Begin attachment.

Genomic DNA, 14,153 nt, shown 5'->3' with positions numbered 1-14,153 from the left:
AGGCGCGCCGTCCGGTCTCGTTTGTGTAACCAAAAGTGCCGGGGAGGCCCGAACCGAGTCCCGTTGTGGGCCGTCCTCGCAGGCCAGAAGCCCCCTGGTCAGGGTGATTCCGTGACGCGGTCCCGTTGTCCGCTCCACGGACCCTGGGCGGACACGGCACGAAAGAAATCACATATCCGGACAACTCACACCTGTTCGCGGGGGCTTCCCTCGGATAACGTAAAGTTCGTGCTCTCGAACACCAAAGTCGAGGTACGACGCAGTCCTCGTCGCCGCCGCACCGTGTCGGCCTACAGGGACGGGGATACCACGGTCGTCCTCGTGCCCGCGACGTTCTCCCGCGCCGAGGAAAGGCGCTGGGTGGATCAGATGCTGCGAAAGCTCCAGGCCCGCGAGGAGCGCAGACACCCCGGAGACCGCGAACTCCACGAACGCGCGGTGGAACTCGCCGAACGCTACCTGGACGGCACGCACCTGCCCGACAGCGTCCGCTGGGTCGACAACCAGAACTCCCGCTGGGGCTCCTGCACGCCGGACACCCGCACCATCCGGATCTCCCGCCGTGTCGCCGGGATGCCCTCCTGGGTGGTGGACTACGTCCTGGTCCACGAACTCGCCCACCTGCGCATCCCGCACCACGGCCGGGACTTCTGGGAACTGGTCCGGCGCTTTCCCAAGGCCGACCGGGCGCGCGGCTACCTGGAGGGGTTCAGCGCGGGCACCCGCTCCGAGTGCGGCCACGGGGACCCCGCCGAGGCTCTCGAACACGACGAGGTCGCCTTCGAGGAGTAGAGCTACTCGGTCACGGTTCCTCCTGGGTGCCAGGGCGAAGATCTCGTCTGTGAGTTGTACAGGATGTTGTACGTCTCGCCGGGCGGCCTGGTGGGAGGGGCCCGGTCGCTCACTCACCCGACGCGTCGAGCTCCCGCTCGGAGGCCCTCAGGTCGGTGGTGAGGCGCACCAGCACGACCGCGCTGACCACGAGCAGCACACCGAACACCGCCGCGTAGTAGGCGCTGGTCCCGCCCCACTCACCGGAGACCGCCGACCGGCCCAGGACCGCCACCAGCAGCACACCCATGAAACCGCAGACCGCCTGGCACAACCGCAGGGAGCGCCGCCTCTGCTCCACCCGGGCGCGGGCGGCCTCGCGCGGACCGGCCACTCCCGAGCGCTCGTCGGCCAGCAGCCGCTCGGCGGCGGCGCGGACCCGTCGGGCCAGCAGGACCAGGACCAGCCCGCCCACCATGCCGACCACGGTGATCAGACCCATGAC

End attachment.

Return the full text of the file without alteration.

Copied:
Genomic DNA, 14,153 nt, shown 5'->3' with positions numbered 1-14,153 from the left:
AGGCGCGCCGTCCGGTCTCGTTTGTGTAACCAAAAGTGCCGGGGAGGCCCGAACCGAGTCCCGTTGTGGGCCGTCCTCGCAGGCCAGAAGCCCCCTGGTCAGGGTGATTCCGTGACGCGGTCCCGTTGTCCGCTCCACGGACCCTGGGCGGACACGGCACGAAAGAAATCACATATCCGGACAACTCACACCTGTTCGCGGGGGCTTCCCTCGGATAACGTAAAGTTCGTGCTCTCGAACACCAAAGTCGAGGTACGACGCAGTCCTCGTCGCCGCCGCACCGTGTCGGCCTACAGGGACGGGGATACCACGGTCGTCCTCGTGCCCGCGACGTTCTCCCGCGCCGAGGAAAGGCGCTGGGTGGATCAGATGCTGCGAAAGCTCCAGGCCCGCGAGGAGCGCAGACACCCCGGAGACCGCGAACTCCACGAACGCGCGGTGGAACTCGCCGAACGCTACCTGGACGGCACGCACCTGCCCGACAGCGTCCGCTGGGTCGACAACCAGAACTCCCGCTGGGGCTCCTGCACGCCGGACACCCGCACCATCCGGATCTCCCGCCGTGTCGCCGGGATGCCCTCCTGGGTGGTGGACTACGTCCTGGTCCACGAACTCGCCCACCTGCGCATCCCGCACCACGGCCGGGACTTCTGGGAACTGGTCCGGCGCTTTCCCAAGGCCGACCGGGCGCGCGGCTACCTGGAGGGGTTCAGCGCGGGCACCCGCTCCGAGTGCGGCCACGGGGACCCCGCCGAGGCTCTCGAACACGACGAGGTCGCCTTCGAGGAGTAGAGCTACTCGGTCACGGTTCCTCCTGGGTGCCAGGGCGAAGATCTCGTCTGTGAGTTGTACAGGATGTTGTACGTCTCGCCGGGCGGCCTGGTGGGAGGGGCCCGGTCGCTCACTCACCCGACGCGTCGAGCTCCCGCTCGGAGGCCCTCAGGTCGGTGGTGAGGCGCACCAGCACGACCGCGCTGACCACGAGCAGCACACCGAACACCGCCGCGTAGTAGGCGCTGGTCCCGCCCCACTCACCGGAGACCGCCGACCGGCCCAGGACCGCCACCAGCAGCACACCCATGAAACCGCAGACCGCCTGGCACAACCGCAGGGAGCGCCGCCTCTGCTCCACCCGGGCGCGGGCGGCCTCGCGCGGACCGGCCACTCCCGAGCGCTCGTCGGCCAGCAGCCGCTCGGCGGCGGCGCGGACCCGTCGGGCCAGCAGGACCAGGACCAGCCCGCCCACCATGCCGACCACGGTGATCAGACCCATGAC